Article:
With the latest version, OneNote UWP is much closer than ever to OneNote desktop, in terms of features !
Last update : 19/08/2018
With the recent release of the “new” OneNote for W10 (version 17.8269) AND the numerous improvements brought to this version in the last couple of months, many users wonder which version is now the best, and whether an UWP Office App can actually replace its desktop counterpart.
This question is particularly sensible, because the OneNote development team has clearly stated that their priority is the App version in one hand (and they have been very busy at enhancing it, indeed !), and not a single improvement to the desktop version has surfaced for years on the other hand.
Sure, OneNote UWP has evolved so much lately, that one may believe that the desktop version is now useless. Thus I thought it would be interesting to compare both Windows version (OneNote 2016 vs OneNote for W10), having a look at their respective distinctive features.
This benchmark is by no means exhaustive, and since there are additions to the “App” version every month, you should expect that things get out of date rather quickly…
As you can see in the above table, there is still a significant gap.
But considering that more than 50 improvements / features have been added since August 2015, the gap has narrowed, and feature parity appears within reach.
There are even few exclusive features in OneNote UWP (equation solver and plotter, replay, rainbow ink and researcher) to address specific customers needs (students ?).
Nevertheless, what makes Office programs’ success : namely their tight integration, their highly customizable interface aimed at demanding users, and the ability to plug new features through add-ins… are still lagging behind.
One the other hand, what makes the appeal of UWP Apps, namely their simplicity (compare to desktop programs), may be jeopardized : Will all the upcoming improvements further clutter the User Interface (adding too many buttons in the Tab / Ribbon, or options in the contextual menus), and make OneNote for W10 less easy, intuitive or fun to use ?
The comparison below illustrates how the contextual menus of OneNote for W10 may become less effective than their counterpart in OneNote desktop :
Obviously, besides a strict comparison of features, user interface’ ergonomics (both out of the box, and with customization options), day-to-day ease of use, and reliability (especially Synchronization, as far as OneNote is concerned !) matters most.
Read my comprehensive one week test drive to make your own decision, and feel free to share your thought !
Update 04/11/2017 : Some contextual menus are being enhanced with neat icons :
Update 27/03/2018 : No more “single page” sharing in OneNote UWP. It seems that sharing a page this way made it public and even indexed on Google search, which was a concern… I updated my comparison Table “other features” accordingly.
Update 28/03/2018 : Synchronization of custom pens is now available with version 17.9126.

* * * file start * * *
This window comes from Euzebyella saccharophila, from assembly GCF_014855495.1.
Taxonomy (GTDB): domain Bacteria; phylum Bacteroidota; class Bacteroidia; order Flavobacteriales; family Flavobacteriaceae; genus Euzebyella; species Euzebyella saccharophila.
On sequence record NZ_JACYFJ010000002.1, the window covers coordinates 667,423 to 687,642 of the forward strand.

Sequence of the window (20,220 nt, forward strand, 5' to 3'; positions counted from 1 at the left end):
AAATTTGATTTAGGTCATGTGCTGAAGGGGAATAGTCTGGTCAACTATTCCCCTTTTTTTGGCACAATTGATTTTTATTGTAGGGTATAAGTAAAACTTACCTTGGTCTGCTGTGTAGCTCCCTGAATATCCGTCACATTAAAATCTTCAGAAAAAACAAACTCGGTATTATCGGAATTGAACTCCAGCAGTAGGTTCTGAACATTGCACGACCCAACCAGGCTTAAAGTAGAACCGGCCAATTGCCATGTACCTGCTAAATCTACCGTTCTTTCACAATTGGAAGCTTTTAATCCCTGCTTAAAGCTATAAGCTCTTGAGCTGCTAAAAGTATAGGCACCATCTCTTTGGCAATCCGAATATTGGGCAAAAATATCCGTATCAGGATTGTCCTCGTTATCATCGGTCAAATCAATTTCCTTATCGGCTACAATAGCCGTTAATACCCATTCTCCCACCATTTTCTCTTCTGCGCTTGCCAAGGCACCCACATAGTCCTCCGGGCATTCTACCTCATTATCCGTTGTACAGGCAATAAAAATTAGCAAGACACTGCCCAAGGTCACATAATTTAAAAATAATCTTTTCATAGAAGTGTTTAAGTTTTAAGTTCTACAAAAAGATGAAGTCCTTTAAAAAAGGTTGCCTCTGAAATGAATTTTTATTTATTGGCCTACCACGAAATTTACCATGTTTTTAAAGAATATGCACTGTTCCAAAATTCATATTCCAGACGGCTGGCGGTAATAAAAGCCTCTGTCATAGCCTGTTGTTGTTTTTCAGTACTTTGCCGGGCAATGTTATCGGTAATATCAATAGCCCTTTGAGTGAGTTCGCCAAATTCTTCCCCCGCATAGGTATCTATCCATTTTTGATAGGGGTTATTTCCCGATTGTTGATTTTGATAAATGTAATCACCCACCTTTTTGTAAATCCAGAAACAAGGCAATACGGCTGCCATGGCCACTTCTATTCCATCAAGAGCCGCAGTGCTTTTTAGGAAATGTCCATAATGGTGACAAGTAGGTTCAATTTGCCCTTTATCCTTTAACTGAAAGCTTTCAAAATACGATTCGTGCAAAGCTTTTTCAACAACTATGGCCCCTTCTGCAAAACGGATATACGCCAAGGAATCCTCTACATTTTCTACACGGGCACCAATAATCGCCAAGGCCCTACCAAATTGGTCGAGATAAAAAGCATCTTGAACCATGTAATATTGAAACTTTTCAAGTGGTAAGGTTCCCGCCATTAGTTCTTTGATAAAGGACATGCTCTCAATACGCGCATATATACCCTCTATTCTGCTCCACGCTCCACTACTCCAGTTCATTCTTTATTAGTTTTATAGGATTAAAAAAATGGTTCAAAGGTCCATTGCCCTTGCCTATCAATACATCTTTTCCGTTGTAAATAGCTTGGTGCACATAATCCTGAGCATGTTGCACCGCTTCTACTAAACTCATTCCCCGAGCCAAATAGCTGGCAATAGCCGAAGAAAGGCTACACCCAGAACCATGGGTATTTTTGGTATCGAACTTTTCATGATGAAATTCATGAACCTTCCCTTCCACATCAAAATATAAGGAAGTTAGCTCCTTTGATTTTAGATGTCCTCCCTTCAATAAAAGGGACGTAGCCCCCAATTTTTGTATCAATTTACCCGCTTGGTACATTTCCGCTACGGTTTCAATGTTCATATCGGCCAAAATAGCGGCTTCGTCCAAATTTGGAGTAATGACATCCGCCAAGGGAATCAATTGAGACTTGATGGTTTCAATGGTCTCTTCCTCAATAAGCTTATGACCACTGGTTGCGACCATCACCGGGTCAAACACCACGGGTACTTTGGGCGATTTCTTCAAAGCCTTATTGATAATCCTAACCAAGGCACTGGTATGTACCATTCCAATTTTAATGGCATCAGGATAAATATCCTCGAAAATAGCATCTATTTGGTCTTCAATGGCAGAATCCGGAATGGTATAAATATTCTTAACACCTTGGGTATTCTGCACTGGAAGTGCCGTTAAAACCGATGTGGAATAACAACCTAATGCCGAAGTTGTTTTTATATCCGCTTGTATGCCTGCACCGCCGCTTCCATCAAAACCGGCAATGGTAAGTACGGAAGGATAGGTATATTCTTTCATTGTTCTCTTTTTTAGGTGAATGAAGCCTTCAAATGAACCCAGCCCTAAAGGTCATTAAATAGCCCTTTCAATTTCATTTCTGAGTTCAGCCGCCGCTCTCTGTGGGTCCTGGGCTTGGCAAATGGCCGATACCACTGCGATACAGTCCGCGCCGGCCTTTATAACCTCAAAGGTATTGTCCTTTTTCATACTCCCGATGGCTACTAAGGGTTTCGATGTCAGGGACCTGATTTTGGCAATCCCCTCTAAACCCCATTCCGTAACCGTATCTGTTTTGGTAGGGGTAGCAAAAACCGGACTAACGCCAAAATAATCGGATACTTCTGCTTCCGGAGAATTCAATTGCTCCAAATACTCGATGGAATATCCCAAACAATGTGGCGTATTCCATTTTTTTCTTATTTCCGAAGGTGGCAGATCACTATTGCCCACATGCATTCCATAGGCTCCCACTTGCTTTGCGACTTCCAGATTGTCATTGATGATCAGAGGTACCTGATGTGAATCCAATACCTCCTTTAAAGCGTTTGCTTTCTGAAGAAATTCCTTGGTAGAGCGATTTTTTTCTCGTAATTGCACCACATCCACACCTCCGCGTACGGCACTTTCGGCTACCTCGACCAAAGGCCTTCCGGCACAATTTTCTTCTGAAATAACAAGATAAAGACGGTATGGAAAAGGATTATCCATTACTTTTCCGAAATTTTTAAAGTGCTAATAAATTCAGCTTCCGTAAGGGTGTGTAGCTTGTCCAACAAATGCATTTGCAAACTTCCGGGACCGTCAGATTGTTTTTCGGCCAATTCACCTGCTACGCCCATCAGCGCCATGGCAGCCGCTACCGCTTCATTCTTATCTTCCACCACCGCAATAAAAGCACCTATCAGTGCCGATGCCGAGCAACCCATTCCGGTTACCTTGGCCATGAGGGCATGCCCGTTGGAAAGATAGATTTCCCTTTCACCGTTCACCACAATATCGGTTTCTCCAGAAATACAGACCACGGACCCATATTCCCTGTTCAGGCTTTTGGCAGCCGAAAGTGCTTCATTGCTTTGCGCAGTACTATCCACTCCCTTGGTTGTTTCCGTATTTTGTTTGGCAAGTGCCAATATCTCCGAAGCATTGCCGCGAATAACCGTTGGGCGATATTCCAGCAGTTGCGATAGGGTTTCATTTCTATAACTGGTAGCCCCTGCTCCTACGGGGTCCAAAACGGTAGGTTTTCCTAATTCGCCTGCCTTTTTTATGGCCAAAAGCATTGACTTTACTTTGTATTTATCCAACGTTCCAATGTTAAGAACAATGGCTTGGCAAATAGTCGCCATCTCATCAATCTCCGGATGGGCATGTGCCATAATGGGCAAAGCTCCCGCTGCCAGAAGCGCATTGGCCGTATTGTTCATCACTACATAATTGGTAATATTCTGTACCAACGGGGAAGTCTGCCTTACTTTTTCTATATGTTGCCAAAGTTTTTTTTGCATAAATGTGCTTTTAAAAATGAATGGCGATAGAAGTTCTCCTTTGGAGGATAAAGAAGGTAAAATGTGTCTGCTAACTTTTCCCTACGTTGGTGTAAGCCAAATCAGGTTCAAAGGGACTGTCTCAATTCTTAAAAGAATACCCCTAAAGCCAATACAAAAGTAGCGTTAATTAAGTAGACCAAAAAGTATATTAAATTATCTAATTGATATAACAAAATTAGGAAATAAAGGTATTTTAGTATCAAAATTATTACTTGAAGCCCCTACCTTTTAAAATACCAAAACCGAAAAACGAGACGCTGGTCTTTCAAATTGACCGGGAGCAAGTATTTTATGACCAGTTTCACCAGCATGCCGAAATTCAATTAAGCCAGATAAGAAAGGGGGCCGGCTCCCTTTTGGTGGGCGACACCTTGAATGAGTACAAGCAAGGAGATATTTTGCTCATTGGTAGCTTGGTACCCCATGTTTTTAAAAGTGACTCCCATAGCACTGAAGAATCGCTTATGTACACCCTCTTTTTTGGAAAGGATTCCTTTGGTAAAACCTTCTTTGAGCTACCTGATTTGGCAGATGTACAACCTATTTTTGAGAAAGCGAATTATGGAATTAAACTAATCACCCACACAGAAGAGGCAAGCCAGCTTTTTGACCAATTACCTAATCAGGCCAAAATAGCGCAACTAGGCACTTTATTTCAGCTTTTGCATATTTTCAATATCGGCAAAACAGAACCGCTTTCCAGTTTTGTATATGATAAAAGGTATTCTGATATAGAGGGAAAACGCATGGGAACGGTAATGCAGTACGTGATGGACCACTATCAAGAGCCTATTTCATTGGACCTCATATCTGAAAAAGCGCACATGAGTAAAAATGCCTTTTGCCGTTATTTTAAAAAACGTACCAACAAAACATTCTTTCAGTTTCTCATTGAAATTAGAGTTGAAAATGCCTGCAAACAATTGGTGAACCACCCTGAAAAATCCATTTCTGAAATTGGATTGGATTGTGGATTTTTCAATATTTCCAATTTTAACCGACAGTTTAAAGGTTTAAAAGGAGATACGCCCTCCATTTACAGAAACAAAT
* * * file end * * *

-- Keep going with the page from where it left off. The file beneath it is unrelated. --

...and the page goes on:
Update 2 April 2018 : Also, after some experiment of the “ink to text” feature in OneNote UWP (see my blog post for a coverage of this feature, added in Sept. 2017) , I inserted some details about it in the “Core feature” table. Note that there are some incompatibilities : handwritten text in OneNote UWP can’t be “inked to text” in OneNote desktop. The opposite works.
Added Immersive reader, which I overlooked.
Turn On/Off auto-capitalisation letter in UWP : added its counter part in Desktop.
Update 12/05/2018 : Thurrot.com just casted the term “Commande density” : Office Desktop programs enjoy “high command density”, whereas their UWP counterparts, designed primarily for touch devices or usage, have rather “low command density”. Thus, the challenge facing OneNote UWP is to increase “command density”.
Update 19/07/2018 : OneNote UWP will soon offer more customization control (so far for Insider only) : the ability to paste web content without its source URL, to hide table borders or include header, and to select preferred pasting options. There are some new features as well : more eraser options, a new Symbol options and Microsoft translator. And an improved Clear formatting (now removing custom spacing)
You can now choose your favorite way to paste, whether you prefer keeping the source formatting, merging the formatting, or keeping just the text. As always, these options are also available in the right-click menu so you can decide on a case-by-case basis. pic.twitter.com/6ncthn9bDI
— William Devereux (@MasterDevwi) July 18, 2018
Update 20/07/2018 : The simplified ribbon starting rolling out this week for O365 insiders users (see this article from Microsoft) may help getting there : Tab names will now be part of the white ribbon, simply underlined with a bold purple line.
Nevertheless, this is mostly a cosmetic change : with a narrower purple header, the space dedicated to commands appears to have reduced significantly, although it hasn’t, as you can figure out in the overlay below :
It looks more professional, though.
Frankly, the real hurdle to increasing command density is the layout adopted in UWP app (better exhibited in the Insert Tab) : The name of each command stands on the right of each command’ icon in the UW apps, whereas they stand below in Desktop programs (which, in turn, requires the ability to switch between pin / collapse ribbon to choose the space dedicated to commands).
Nota 31/07/2018 : worth reading also this article from Julian Knight for a more qualitative features comparison than mine. I updated my comparison tables with many “details” that I overlooked : thanks !